Your vote does matter

If you are among those people who choose not to participate in elections because you think you are just one person and your vote really won’t matter, know that your assumption is wrong.

We received another reminder of that Tuesday, when residents of Wells Township approved a 3-mill levy that will improve police protection by two votes. The total was 366 for the levy and 364 against the levy, according to the unofficial results tabulated by the Jefferson County Board of Elections.

With a margin that close, things could change before the totals are certified, but for now, the issue has been approved.

Voters in Wells Township were pretty much split down the middle when they cast their ballots. Another issue, a 3-mill levy for road maintenance, was defeated by just 26 votes, 378-352. So you don’t have to do the math, that means 51.78 percent of those who cast ballots said no.

Both issues had sparked a great deal of discussion during the run-up to the election. Officials had sought the money to offset the financial hit the township had taken with Buckeye Power’s tax devaluation at the Cardinal Plant. Township residents took a great interest in both issues, and it showed — 41.14 percent of the 1,784 eligible voters cast ballots for both of them Tuesday.

That number is higher than the overall total for Jefferson County. Fewer than one third of the registered voters — 30.49 percent — bothered to cast ballots Tuesday.

¯ If you need another example of why you need to vote, look no further than Dillonvale, where Curtis A. Prince was elected mayor by an 88-85 count over Michele T. Dulesky, or by a margin of 51 percent to 49 percent.

¯ No one likes to pay higher taxes, but if the money goes to groups or agencies or communities that deliver on their promises, voters are more likely to say yes.

Several issues from Tuesday’s election stand out. The Public Library of Steubenville and Jefferson County, for instance, asked voters to renew its 1-mill levy, and they did in a big way, with 9,727 saying yes and 4,028 saying no. Area residents realize that our local library system is a valuable asset and showed, once again, that they value the service it provides.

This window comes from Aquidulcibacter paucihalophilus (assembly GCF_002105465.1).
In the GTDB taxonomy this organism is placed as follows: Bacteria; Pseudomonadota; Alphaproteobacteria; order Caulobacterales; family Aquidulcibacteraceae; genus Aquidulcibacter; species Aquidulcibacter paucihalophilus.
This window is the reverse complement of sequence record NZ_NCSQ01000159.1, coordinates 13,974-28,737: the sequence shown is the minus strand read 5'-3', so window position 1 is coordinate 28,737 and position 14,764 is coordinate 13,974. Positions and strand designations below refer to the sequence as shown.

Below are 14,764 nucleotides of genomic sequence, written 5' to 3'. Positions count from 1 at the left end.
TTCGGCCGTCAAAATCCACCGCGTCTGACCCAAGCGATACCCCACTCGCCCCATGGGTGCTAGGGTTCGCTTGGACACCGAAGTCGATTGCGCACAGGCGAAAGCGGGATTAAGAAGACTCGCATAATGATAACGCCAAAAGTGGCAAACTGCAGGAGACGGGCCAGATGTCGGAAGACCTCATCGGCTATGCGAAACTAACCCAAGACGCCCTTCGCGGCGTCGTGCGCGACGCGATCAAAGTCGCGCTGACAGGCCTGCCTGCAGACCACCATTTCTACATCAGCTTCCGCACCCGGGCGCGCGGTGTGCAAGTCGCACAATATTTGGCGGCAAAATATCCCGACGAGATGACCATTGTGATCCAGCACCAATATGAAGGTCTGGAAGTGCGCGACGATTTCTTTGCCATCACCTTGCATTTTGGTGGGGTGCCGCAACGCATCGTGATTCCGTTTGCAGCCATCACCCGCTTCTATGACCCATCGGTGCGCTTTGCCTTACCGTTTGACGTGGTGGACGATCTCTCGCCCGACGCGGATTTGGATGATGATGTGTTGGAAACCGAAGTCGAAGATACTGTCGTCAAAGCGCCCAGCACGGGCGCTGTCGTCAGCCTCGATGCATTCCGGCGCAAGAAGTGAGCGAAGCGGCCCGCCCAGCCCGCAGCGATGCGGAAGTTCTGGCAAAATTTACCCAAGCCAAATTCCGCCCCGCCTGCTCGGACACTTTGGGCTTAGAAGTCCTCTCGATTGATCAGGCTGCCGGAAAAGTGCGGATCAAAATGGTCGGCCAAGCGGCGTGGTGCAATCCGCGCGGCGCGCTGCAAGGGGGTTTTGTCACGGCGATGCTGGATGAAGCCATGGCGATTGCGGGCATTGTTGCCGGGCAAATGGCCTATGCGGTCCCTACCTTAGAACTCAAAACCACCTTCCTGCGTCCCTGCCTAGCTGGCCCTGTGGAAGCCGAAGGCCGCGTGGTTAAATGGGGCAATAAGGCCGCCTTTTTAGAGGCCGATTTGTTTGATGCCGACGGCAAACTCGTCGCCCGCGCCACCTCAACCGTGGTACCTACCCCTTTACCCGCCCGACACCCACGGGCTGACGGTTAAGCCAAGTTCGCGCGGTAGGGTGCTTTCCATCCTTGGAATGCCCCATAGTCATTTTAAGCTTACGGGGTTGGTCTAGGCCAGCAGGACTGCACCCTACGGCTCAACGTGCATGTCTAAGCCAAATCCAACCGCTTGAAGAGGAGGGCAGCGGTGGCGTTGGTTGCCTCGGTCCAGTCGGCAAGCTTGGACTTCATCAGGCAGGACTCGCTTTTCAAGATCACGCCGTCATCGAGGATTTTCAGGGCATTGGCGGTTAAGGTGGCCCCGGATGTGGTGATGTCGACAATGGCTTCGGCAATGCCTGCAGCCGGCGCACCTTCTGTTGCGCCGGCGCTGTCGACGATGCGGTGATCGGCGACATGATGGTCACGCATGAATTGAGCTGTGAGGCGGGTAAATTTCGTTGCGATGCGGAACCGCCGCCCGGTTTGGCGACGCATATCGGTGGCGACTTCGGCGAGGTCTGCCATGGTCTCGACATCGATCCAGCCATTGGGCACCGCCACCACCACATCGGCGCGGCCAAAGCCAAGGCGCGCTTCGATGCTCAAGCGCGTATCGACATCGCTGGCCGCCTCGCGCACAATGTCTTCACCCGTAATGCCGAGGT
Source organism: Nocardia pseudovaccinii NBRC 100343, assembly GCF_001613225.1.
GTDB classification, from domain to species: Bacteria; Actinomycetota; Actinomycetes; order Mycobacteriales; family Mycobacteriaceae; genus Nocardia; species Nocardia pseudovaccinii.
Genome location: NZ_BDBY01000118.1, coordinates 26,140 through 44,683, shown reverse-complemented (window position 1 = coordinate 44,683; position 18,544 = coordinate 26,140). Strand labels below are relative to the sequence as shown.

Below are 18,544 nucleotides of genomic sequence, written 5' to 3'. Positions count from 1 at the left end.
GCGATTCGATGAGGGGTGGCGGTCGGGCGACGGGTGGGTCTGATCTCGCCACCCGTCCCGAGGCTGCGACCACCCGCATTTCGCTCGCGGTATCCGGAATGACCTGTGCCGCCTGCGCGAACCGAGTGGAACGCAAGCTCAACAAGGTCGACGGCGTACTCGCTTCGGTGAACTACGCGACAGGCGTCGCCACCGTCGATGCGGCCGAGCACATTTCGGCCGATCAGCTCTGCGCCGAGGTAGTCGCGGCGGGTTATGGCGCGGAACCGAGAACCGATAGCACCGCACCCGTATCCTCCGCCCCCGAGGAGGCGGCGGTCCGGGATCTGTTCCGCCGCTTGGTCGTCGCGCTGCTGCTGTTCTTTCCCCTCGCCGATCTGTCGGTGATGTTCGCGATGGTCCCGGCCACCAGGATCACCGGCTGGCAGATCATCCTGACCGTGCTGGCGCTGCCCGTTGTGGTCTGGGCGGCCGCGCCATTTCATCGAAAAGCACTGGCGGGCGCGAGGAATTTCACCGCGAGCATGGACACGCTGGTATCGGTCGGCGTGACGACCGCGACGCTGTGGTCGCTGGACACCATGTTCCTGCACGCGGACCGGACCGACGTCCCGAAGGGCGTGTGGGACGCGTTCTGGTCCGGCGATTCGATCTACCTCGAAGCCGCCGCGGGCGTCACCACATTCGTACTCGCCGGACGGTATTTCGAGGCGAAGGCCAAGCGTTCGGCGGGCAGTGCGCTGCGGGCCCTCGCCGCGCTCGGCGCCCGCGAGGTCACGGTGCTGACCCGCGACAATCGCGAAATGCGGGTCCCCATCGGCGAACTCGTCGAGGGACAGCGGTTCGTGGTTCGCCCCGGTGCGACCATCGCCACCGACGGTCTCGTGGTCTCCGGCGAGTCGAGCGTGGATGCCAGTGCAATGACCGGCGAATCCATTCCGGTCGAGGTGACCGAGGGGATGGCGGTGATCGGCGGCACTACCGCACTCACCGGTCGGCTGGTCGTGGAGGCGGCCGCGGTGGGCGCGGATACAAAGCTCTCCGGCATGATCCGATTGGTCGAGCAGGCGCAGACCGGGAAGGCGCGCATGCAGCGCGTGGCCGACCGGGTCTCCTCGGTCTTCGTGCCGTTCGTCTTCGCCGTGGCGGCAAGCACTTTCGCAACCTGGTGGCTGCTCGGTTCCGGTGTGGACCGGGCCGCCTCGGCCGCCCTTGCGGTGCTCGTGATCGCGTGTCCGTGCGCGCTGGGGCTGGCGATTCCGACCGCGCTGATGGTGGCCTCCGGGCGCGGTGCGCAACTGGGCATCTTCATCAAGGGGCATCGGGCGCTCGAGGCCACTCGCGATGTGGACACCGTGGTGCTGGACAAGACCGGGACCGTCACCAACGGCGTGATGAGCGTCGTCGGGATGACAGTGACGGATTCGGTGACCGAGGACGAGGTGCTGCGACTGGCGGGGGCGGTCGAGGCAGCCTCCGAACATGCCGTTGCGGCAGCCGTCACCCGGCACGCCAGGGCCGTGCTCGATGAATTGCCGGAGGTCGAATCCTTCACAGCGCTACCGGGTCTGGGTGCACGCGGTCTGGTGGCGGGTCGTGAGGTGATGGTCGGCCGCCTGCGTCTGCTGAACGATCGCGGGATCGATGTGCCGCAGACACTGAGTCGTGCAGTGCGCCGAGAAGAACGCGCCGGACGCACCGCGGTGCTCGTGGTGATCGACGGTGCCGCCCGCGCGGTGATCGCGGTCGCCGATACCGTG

It was the same with the 1.2-mill renewal voters were asked to approve for senior services. Recognizing the good things Prime Time does and the many services it provides, area residents approved the issue 10,352 to 3,182.

When it comes to municipal services, one of the most overlooked items are the collection of garbage and trash. Mingo Junction voters showed their appreciation for the efforts of the village by approving a 6-mill replacement levy to cover garbage collection 646-234.

Turnout in Mingo Junction was 39.16 percent, which was higher than the rest of the county. That number likely was driven by contested races for mayor and village council.

¯ Residents of the Edison Local and Jefferson County Joint Vocational school districts are among those who stood up for the area’s children.

Edison’s 2.1-mill renewal means the district will, among other things, be able to complete its athletic complex on the high school campus. That will mean less travel time — and safer travel — for student-athletes and fans. It passed 2,215-1,569.

Jefferson County residents also said yes to the 1-mill renewal levy the JVS had requested 9,658-4,126. That money will allow the school to purchase equipment for programs and maintain its building.

¯ Overall across Ohio, voters approved 113 of 154 public school district tax issues, according to the Ohio School Boards Association. They said yes to 78 of the 82 renewal issues, which is a 95 percent pass rate. That’s slightly lower than the 96 percent pass rate for renewals in the 2018 general election.

¯ With the 2019 election behind us, we can finally start looking forward to 2020.

Since it’s a presidential election year, Ohioans will be heading to the polls earlier — on March 17. That means the voter registration deadline for the primary will be Feb. 18.

West Virginia’s primary is set for May 12, with a voter registration deadline of April 21.

If you’re looking way ahead, the 2020 general election will be held on Nov. 3. And if you’re the type of voter who just wants to vote in a presidential election, you’ll have to be registered by Oct. 5 in Ohio and Oct. 13 in West Virginia.

Our representative democracy works best when everyone who can cast a ballot does. It’s important because, as we saw Tuesday, just a few votes one way or the other can have a big impact on a community. One of those votes could belong to you. Make sure you can cast it.

(Gallabrese, a resident of Steubenville, is executive editor of the Herald-Star and The Weirton Daily Times.)


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